Wednesday, 26 November 2008

Pictures from an exhibition (part 1) Born in Blood

A 130 page guide (German/English) to the Austrian Parliament (€4.00) was on sale in the Austrian Parliament's foyer when I bought my ticket (€2.00) for an exhibition in the main entrance hall of Palas Athene, an exhibition that I felt was a little misleadingly titled Republik 1918/2008 Exhibition on the giant screen alongside the Ring, the inner-city's main artery.
By 1918 the Austro-Hungarian Monarchy had drowned itself in a blood bath. At the end of the war, the K.u.K. Army had accumulated senseless losses: more than 1,000,000 soldiers dead, more than 2,000,000 soldiers wounded, more than 1,200,000 soldiers taken prisoner. It was beyond comprehension, especially when one considers that the Habsburgs were offered favourable peace terms on at least four occasions during the years 1916 to 1918 and refused them all. The last refused offer was from the USA's President Wilson. In reply to an earlier offer from Clemenceau the newly appointed Kaiser Karl, crowned in Budapest, sent a curt note written in French and immediately turned up in Berlin in his Prussian Officer's uniform to announce that his cannon would face to the west.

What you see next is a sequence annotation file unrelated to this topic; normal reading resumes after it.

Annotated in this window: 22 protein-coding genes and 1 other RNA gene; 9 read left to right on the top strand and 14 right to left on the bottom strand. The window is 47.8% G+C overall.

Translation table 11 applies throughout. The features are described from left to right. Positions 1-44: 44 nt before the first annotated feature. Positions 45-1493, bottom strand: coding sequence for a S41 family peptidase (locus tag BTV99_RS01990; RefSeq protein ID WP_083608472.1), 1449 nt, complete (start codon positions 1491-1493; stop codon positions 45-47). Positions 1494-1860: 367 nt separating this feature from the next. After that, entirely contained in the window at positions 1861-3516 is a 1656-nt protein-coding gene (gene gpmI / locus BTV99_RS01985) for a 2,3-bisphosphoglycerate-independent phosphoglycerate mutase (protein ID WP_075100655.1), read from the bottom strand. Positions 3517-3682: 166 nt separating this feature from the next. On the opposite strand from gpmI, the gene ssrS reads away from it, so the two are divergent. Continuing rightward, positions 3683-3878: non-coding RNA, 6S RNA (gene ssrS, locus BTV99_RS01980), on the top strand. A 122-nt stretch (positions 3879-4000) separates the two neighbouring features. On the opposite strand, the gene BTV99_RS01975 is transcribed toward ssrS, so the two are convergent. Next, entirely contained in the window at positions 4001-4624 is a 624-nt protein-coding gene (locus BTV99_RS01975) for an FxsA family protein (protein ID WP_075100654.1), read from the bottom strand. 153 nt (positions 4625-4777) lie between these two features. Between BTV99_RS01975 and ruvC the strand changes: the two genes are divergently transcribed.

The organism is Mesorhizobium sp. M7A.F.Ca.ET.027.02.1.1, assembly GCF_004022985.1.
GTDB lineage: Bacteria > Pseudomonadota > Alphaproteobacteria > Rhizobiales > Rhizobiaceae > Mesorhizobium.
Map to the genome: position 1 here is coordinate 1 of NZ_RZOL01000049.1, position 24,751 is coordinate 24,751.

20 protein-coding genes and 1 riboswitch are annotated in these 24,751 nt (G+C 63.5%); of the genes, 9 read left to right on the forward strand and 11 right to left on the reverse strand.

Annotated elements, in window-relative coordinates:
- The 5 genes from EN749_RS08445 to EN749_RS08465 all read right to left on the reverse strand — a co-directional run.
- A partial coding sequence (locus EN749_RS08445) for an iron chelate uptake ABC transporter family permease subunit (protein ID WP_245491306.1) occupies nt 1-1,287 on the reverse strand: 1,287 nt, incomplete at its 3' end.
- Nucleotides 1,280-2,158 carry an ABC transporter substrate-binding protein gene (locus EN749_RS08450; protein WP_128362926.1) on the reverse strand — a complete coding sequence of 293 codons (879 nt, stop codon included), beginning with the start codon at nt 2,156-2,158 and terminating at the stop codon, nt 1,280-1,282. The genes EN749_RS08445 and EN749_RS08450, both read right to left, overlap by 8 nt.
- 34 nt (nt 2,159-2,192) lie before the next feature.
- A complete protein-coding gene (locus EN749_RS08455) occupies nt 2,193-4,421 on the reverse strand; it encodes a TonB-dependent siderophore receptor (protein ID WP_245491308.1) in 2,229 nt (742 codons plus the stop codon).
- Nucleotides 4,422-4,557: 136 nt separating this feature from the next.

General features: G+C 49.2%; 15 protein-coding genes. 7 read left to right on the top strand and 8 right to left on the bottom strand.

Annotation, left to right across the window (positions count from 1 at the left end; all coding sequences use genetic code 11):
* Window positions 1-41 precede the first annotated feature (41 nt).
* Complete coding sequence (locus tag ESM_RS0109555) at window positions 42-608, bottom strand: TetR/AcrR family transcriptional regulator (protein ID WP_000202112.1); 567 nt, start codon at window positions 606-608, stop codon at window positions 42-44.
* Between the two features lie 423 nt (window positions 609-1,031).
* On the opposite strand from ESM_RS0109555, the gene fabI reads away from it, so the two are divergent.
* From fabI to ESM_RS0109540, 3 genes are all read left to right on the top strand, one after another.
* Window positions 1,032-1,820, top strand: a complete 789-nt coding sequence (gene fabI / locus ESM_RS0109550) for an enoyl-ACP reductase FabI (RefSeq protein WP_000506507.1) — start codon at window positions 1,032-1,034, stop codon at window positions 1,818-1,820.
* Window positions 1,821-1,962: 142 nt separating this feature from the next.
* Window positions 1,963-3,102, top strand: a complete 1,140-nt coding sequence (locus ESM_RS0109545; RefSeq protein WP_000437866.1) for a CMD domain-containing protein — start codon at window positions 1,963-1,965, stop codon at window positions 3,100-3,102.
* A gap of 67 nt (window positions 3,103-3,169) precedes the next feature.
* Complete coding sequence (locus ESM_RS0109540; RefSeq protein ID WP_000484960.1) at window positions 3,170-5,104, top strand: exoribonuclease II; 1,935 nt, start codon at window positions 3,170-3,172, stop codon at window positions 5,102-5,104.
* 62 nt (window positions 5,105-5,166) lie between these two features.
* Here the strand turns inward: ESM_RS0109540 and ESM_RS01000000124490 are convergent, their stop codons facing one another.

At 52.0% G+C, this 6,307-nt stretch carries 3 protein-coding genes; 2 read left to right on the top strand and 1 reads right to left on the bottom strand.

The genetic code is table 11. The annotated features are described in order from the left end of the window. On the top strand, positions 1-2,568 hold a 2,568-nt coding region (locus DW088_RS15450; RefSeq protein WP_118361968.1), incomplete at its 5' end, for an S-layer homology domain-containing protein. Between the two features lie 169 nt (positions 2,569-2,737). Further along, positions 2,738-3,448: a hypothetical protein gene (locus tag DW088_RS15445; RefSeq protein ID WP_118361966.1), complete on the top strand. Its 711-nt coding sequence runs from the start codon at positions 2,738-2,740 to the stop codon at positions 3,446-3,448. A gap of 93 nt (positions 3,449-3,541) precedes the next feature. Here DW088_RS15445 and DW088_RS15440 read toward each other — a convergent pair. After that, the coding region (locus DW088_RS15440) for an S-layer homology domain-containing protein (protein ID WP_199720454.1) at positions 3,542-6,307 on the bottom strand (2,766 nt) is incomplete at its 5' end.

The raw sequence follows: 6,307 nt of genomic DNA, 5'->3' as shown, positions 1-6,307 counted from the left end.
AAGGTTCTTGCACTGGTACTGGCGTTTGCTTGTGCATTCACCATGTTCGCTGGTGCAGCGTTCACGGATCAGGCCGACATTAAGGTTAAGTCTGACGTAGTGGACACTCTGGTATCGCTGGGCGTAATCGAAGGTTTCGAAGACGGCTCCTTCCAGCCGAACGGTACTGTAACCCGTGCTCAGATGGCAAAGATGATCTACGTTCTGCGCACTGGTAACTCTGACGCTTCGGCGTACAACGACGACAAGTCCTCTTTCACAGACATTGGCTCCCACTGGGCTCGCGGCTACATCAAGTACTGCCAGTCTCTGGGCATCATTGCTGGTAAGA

It had been said repeatedly on the radio and elsewhere that the exhibition was to mark the Republic of Austria's 90th birthday, which of course it isn't. The Second Republic was born on 27th April 1945. It is 63 years old. The First Republic was born on 12th November 1918 and died on 4th March 1933. It was 15 years old. The two republics have a combined age of 78 years. But that is not even the case. The First Republic was not the Repbublic of Austria but the Republic of German-Austria. Another kettle of red herrings altogether.